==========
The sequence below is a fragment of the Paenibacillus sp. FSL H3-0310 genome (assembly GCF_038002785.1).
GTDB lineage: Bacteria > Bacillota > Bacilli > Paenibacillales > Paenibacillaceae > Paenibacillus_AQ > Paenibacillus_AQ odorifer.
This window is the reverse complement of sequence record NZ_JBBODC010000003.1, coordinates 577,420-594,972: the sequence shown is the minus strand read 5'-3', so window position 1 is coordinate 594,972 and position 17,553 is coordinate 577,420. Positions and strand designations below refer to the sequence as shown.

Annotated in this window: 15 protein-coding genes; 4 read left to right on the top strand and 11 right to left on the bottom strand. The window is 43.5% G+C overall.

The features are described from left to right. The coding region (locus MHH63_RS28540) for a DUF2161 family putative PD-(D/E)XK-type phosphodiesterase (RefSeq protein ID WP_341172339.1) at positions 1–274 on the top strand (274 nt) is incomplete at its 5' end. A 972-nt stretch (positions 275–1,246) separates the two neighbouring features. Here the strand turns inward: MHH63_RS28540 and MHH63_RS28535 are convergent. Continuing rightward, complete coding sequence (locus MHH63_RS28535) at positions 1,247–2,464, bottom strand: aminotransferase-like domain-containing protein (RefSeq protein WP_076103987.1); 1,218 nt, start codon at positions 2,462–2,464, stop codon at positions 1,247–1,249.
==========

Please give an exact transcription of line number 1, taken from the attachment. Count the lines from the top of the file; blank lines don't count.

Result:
The sequence below is a fragment of the Paenibacillus sp. FSL H3-0310 genome (assembly GCF_038002785.1).